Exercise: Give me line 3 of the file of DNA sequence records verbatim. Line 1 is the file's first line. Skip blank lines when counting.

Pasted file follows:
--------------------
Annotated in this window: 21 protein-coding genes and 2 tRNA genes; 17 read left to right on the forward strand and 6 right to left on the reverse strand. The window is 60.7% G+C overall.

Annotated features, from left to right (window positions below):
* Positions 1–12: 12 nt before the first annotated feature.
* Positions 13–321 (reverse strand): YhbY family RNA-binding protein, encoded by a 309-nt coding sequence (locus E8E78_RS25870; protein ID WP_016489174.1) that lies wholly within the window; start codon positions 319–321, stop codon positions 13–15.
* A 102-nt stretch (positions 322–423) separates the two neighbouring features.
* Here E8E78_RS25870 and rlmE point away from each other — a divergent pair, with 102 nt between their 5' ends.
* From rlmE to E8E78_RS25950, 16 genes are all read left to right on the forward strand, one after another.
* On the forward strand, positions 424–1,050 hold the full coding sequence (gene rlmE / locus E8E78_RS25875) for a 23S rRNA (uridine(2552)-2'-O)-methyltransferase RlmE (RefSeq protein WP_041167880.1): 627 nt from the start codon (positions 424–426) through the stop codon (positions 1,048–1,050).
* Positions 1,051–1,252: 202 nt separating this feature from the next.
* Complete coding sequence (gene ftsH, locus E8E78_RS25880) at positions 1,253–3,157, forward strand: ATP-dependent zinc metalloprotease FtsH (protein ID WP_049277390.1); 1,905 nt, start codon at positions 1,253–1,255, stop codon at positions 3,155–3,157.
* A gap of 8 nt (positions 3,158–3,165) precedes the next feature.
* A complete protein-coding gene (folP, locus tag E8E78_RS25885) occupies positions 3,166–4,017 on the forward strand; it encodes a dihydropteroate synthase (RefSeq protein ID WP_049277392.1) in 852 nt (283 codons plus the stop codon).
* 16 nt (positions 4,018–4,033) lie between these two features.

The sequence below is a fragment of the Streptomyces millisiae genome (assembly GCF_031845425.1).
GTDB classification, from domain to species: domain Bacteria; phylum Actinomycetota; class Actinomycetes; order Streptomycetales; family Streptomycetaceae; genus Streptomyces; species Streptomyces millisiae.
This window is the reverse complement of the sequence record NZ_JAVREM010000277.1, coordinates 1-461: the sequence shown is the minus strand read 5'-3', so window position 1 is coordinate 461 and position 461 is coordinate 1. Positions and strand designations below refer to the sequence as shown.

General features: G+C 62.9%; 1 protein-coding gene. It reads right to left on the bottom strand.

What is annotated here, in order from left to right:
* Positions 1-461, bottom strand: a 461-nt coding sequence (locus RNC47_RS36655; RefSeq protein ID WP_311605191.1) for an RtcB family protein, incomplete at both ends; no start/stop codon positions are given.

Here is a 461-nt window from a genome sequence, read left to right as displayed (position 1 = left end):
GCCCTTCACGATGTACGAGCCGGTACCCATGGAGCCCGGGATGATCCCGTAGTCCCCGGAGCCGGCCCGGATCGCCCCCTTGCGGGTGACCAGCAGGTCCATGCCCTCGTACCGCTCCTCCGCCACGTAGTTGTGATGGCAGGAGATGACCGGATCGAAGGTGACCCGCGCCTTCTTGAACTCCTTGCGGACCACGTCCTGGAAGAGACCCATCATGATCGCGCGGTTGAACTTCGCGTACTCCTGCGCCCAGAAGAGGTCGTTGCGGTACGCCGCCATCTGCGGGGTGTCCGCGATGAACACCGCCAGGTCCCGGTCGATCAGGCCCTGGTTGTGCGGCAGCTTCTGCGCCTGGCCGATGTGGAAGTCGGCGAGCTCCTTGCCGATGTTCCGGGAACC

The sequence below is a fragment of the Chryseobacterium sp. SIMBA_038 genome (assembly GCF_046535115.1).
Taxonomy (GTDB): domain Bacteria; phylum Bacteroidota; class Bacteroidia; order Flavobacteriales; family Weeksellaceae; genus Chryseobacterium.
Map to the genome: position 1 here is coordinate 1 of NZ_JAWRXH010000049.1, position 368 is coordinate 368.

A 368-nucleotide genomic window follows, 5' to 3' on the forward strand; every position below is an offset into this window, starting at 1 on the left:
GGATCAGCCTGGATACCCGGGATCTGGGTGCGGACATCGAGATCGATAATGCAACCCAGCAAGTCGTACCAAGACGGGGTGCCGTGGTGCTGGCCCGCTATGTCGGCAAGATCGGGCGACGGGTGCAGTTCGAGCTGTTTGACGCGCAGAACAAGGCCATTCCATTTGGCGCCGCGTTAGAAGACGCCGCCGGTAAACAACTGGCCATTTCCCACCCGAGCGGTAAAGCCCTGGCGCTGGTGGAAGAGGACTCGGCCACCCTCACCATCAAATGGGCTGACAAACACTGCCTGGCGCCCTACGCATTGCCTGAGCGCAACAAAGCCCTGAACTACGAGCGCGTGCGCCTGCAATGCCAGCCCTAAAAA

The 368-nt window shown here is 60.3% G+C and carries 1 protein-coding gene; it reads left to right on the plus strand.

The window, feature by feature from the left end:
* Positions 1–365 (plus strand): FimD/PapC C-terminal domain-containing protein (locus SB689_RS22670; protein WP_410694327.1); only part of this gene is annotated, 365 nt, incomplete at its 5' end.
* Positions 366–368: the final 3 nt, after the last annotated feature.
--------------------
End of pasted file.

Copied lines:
* Positions 1–12: 12 nt before the first annotated feature.